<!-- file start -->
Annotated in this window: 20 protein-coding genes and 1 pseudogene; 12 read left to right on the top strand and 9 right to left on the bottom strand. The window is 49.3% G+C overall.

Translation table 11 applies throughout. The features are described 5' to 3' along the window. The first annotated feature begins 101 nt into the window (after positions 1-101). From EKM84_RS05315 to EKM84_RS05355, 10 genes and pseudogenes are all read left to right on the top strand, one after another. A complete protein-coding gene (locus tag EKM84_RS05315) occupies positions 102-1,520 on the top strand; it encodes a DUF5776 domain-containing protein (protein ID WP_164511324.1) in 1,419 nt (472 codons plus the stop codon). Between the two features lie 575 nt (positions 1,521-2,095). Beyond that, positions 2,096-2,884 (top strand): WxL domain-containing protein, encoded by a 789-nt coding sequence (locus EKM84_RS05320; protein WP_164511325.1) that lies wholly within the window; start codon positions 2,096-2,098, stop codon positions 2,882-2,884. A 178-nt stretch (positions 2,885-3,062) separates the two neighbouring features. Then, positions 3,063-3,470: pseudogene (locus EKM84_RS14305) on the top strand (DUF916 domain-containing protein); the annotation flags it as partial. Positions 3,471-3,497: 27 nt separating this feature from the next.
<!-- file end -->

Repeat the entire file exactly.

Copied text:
Annotated in this window: 20 protein-coding genes and 1 pseudogene; 12 read left to right on the top strand and 9 right to left on the bottom strand. The window is 49.3% G+C overall.

Translation table 11 applies throughout. The features are described 5' to 3' along the window. The first annotated feature begins 101 nt into the window (after positions 1-101). From EKM84_RS05315 to EKM84_RS05355, 10 genes and pseudogenes are all read left to right on the top strand, one after another. A complete protein-coding gene (locus tag EKM84_RS05315) occupies positions 102-1,520 on the top strand; it encodes a DUF5776 domain-containing protein (protein ID WP_164511324.1) in 1,419 nt (472 codons plus the stop codon). Between the two features lie 575 nt (positions 1,521-2,095). Beyond that, positions 2,096-2,884 (top strand): WxL domain-containing protein, encoded by a 789-nt coding sequence (locus EKM84_RS05320; protein WP_164511325.1) that lies wholly within the window; start codon positions 2,096-2,098, stop codon positions 2,882-2,884. A 178-nt stretch (positions 2,885-3,062) separates the two neighbouring features. Then, positions 3,063-3,470: pseudogene (locus EKM84_RS14305) on the top strand (DUF916 domain-containing protein); the annotation flags it as partial. Positions 3,471-3,497: 27 nt separating this feature from the next.